September 14, 2017
1 min read

AAP urges discussion about alternative therapies, supplement use in children

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With approximately 12% of all U.S. children receiving some form of complementary therapy – including fish oil, probiotics and acupuncture – the AAP has called for expanded medical education on integrative medicine, as well as more reliable safety standards for complementary therapies that employ potentially toxic ‘natural’ supplements.

“Some natural products have therapeutic qualities but also potentially harmful effects. Certain herbal products may expose children to heavy metals such as lead, mercury or arsenic,” Hilary McClafferty, MD, FAAP, from the department of medicine in the Center for Integrative Medicine at the University of Arizona, said in a press release. “Parents may assume these products are harmless because they come from plants or food, but natural does not always mean safe.”

One common conventional therapy cited by the researchers includes the use of fish oil. Docosahexaenoic acid, a component found in the supplement, has been beneficial in supporting healthy pregnancies and the formation of the fetal brain, as well as its ability to improve attention deficit/hyperactivity symptoms in certain children. Additional therapies include probiotic use to prevent dermatitis and reduce the duration of infectious diarrhea, as well as acupuncture to relieve migraine headaches.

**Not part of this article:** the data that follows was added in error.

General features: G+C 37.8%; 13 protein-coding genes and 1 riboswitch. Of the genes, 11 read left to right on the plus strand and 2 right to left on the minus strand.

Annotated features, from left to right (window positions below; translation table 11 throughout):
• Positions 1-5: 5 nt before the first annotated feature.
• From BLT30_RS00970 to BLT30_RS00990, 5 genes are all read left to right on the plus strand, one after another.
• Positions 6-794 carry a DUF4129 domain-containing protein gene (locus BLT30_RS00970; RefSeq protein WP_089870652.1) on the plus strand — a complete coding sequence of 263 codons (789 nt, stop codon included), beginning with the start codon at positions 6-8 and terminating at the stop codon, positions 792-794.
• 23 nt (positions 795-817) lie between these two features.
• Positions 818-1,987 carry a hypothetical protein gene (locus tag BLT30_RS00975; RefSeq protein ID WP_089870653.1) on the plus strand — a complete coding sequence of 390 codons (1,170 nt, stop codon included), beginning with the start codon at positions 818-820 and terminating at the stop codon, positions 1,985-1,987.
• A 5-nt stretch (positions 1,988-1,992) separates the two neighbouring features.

However, many therapies are not evidence based and could possibly be life-threatening. The researchers note that no regulations are in place that require premarket testing for potency and purity of these herbal products and dietary supplements because they are classified under food, not medication.

One herbal supplement that could be dangerous for certain populations includes St. John’s wort, which is used to treat mild to moderate depression. This supplement can interact with thousands of medications, according to the researchers, and may cause adverse reactions.

McClafferty and colleagues suggest that pediatricians:

  • Ask patients and families about therapies used;
  • Respect different perspectives, values and cultural beliefs in discussion; and
  • Keep open, ongoing communication focused on the patient’s well-being.

“Many complementary therapies have significant potential to widen the scope of treatments available for children, especially for those dealing with pain or chronic conditions that are difficult to manage,” McClafferty said in the release. “The key is open and ongoing discussion about promising benefits, weighed against possible risks, of any treatment used.” – by Katherine Bortz

Disclosure: The researchers report no relevant financial disclosures.